U.S. & MALI
Creating greater understanding and respect between people
The idea for the Ko-Falen Cultural Center began after years of family visits to Bamako by founders, Baba Wagué Diakité and Ronna Neuenschwander. Year after year, fellow artists and friends traveled with Baba Wagué and Ronna to visit Wagué’s home country and to learn about Malian art and culture. It was discovered during these visits that the sharing that came with art making was an easy and comfortable introduction into the culture. It was felt that this sharing offered a larger opportunity by building a place where people could come and experience art and culture side by side with Malians.
In 2001 Ronna and Wagué bought the land on which the Center is situated. In 2002, architectural plans were approved and the septic system and foundation were built. In 2003 the first story walls were completed. From 2004-2007, by the generosity of individual donors, the Center was built, brick by brick, by local neighbors and American visitors, family and friends. While the Center itself provided space for sleeping rooms, a kitchen and meeting space, it did not provide an area where workshops and classes could be taught. Local neighbors and Malian artists suggested that the mango grove adjacent to the Center would be an ideal place to hold workshops, to which everyone agreed. In 2007 Ko-Falen began the process of purchasing a section of the mango grove adjacent to the Center in Bamako. Working outdoors on the art projects gave a natural invitation to the neighbors and passers-by to join in.
The Ko-Falen Cultural Center was officially inaugurated on New Year’s Eve, 2007, with approximately 35 Americans joining forces with the Boulkassoumbougou neighborhood in Bamako in which the Center is located. The US Ambassador to Mali joined the celebration, along with his family and staff.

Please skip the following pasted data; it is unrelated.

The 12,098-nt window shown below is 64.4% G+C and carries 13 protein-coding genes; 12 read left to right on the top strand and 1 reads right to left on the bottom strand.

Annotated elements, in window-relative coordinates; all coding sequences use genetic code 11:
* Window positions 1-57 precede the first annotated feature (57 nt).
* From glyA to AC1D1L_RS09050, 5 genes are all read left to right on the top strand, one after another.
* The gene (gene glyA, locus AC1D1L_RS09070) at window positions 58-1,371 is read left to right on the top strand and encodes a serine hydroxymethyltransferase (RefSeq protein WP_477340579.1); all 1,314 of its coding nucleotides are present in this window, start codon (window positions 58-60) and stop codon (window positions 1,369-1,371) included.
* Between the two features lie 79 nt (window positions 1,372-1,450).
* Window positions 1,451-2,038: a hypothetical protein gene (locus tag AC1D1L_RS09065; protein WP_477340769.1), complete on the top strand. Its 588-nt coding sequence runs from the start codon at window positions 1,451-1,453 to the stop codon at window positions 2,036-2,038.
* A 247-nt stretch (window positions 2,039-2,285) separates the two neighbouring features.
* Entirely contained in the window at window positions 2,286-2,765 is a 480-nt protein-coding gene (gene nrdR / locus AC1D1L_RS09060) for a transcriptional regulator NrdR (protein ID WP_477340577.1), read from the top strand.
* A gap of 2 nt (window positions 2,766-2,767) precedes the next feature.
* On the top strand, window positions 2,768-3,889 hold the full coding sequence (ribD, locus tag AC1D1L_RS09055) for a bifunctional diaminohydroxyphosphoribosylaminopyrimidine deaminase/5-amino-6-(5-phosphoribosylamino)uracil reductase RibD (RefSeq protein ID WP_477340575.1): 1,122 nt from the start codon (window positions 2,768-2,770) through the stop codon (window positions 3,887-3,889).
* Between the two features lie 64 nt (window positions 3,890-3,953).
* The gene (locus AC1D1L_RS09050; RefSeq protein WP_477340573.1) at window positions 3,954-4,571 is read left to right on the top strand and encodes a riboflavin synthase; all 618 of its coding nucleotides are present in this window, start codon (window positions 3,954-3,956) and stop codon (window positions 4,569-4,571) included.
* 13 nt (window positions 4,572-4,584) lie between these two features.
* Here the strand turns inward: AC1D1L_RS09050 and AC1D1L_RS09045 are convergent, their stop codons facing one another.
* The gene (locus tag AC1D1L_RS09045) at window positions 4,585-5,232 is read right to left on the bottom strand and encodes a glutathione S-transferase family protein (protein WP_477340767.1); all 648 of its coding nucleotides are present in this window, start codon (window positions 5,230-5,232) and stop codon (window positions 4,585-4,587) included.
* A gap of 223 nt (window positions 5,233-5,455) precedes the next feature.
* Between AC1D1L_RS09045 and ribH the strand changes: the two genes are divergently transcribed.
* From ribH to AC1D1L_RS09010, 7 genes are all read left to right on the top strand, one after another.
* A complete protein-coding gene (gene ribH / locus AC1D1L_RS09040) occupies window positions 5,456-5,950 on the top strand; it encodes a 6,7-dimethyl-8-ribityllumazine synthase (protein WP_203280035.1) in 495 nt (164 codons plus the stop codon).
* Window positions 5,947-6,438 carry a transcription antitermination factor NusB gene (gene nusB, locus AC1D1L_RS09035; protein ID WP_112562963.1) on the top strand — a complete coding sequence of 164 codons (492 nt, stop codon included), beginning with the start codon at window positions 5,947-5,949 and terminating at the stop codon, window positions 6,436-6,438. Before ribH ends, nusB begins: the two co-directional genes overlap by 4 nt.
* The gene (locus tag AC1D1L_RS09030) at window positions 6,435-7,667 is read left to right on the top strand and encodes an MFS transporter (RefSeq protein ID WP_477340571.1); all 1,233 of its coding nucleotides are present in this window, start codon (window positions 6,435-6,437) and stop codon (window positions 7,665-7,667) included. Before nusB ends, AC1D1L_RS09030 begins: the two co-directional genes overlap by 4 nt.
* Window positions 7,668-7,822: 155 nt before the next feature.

For 5 years, Ko-Falen enjoyed opportunities to bring westerners to the cultural center to work with Malian artists. In 2012, extremists moved into the North of Mali and began a series of takeovers of towns and villages. This was the last year that Ko-Falen was able to bring westerners into the country.
Since that time, Ko-Falen has focused their energies on a successful Tutoring program begun in 2007, giving students of artisans and gardeners in the neighborhood free tutoring. It began with 32 students that were taught French classes in reading and writing. In 2016 we built 2 classrooms in our mango grove across from the Ko-Falen Cultural Center to accommodate our growing Tutoring Center. It now enjoys 108 students ranging from pre-kindergarten to high school, with classes in French, English, Algebra, and Physics.
In addition to free tutoring, we sponsor 32 students in the private school education, paying their tuition fees. In 2019, Ko-Falen Tutoring Center began a class in entrepreneurship through art for our middle school and high school students. In 2020, we began a Master class in mudcloth making for our older students in the Entrepreneur class.
In 2018 we began a series of Storytelling workshops in Mali and in the US. A film was made with the Women Spinners of Baroueli, telling traditional stories from Mali. You may access this video on our website under Storytelling.